Last century I was in Jordan and all my photos from my entire Middle East trip were destroyed at the airport when I flew out from Israel—I mean, occupied Palestine. I had a big argument with the staff and one thing led to another, and all my film was destroyed. I’m still not over it.
Anyway, I distinctly remember Amman having the biggest shawerma (also spelled “shawarma” in some skinnier, roasted-meat-on-a-vertical-spit places) I had ever seen. I dubbed it Big Fatty. It was as tall and as big as me. Guys were on ladders putting the meat on top, it was so big. I told everyone at the hostel about Big Fatty and they didn’t believe it, so I paid for a taxi to bring everyone out there, and they were duly impressed.
Had to see it again. I got the address from my old journal book, confirmed on the CouchSurfing Jordan group about its existence, and made my way out to Reem Shawerma on 2nd Circle.
I was disappointed. It wasn’t so big, maybe the size of a dwarf. Did I catch it on a bad day? Did my memory deceive me?
More satisfying was a visit to Al Hashem restaurant, a hole in the wall that none other than King Abdullah patronized with his wife. It’s very impressive that a head of state would eat in such a humble establishment. Pictured below is flat bread, felafel, fuul (mashed fava beans slow-cooked in spices) and velvety smooth hummus that has some olive oil vigorously drenched on it Mario Batali-style. This is about $3.
A French girl from the hostel and I went to King Abdullah mosque together, one of the only mosques that infidels can visit, but it has some surprisingly shoddy craftsmanship. Tiles shouldn’t be coming off a 25 year old roof that is a showcase mosque for your king. And I think it’s wrong to pay to enter a house of worship.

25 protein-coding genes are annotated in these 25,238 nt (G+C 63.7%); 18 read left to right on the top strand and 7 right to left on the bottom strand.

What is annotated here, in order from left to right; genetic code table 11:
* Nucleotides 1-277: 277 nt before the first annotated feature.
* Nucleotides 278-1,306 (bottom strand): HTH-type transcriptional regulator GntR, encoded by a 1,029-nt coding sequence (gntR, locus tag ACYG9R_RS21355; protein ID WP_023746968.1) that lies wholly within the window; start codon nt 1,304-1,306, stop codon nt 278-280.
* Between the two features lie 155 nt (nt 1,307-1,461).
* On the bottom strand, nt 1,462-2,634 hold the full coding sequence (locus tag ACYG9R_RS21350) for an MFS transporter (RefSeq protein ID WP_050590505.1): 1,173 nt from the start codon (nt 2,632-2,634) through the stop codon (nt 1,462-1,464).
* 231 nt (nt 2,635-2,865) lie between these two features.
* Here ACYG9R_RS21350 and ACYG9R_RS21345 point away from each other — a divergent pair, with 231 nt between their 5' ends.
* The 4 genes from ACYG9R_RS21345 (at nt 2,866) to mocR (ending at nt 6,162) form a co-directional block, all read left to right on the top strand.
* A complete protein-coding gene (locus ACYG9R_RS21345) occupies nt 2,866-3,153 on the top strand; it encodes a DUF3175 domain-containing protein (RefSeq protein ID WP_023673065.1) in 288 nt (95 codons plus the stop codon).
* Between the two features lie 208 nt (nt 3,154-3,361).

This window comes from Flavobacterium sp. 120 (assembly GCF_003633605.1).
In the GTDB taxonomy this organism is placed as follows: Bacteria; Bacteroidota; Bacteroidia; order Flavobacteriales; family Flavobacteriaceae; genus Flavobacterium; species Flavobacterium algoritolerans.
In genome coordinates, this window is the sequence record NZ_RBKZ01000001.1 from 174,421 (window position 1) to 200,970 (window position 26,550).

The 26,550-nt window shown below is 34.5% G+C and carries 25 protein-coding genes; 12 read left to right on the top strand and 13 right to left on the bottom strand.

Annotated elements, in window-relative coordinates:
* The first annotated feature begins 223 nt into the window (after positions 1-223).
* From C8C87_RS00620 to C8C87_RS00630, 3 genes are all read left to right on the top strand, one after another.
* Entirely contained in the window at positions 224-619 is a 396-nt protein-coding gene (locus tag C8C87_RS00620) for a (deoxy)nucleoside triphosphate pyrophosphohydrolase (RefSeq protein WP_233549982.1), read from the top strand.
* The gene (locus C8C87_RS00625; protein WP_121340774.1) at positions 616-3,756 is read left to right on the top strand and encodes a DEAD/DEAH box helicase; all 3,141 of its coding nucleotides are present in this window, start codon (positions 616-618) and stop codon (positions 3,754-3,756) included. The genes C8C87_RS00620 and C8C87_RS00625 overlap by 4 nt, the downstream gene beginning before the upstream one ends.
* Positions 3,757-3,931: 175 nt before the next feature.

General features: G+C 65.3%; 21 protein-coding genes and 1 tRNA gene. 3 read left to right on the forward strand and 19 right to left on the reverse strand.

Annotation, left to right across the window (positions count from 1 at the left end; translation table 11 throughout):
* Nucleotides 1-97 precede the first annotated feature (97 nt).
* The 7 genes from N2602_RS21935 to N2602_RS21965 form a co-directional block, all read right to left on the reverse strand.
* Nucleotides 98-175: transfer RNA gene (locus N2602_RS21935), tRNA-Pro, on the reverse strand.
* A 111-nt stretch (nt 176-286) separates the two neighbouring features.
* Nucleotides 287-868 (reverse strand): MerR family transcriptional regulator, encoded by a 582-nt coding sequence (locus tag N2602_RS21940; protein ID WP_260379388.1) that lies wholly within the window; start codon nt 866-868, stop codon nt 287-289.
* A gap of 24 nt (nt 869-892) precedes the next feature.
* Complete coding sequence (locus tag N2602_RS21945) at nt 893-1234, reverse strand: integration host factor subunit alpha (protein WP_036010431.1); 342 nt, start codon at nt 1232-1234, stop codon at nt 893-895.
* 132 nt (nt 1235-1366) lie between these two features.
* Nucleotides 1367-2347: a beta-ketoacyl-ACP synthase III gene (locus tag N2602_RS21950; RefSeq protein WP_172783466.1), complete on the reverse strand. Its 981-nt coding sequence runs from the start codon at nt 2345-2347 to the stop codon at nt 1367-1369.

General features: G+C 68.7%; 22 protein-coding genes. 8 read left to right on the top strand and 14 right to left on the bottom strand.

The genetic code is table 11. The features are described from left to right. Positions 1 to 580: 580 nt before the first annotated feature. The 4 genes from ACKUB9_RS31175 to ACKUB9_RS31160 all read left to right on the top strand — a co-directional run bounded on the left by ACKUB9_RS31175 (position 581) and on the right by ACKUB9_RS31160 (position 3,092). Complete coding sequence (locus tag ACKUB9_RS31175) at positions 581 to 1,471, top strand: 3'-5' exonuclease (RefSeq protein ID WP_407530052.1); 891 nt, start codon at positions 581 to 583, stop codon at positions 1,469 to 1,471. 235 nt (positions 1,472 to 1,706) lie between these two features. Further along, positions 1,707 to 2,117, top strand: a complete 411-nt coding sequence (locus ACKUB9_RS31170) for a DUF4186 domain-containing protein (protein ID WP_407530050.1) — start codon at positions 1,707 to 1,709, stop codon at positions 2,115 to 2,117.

We didn’t see a ticket office but an old man hanging around let us in. He asked for a tip afterward and we gave a few dollars to him. He asked where I was from and when I said “America”, he smiled and gave me back the money. I resisted but he insisted. I tried to ask why, but we couldn’t communicate well and he drifted away. The French girl was flabbergasted. An American getting such treatment?
The demonstrations and coup in Tunisia are news here. Even last week in southern Jordan there were riots from disgruntled youth about the government. In the Arab world it seems like any action always begins after Friday prayers, so Friday morning I asked the hostel manager, “Anything to see today? Riots? Fighting?” I knew he was the man to ask because although the hostel TV gets hundreds of channels, he watches American wrestling.
But nothing was on, just 1000 people marching in the streets, protesting against rising prices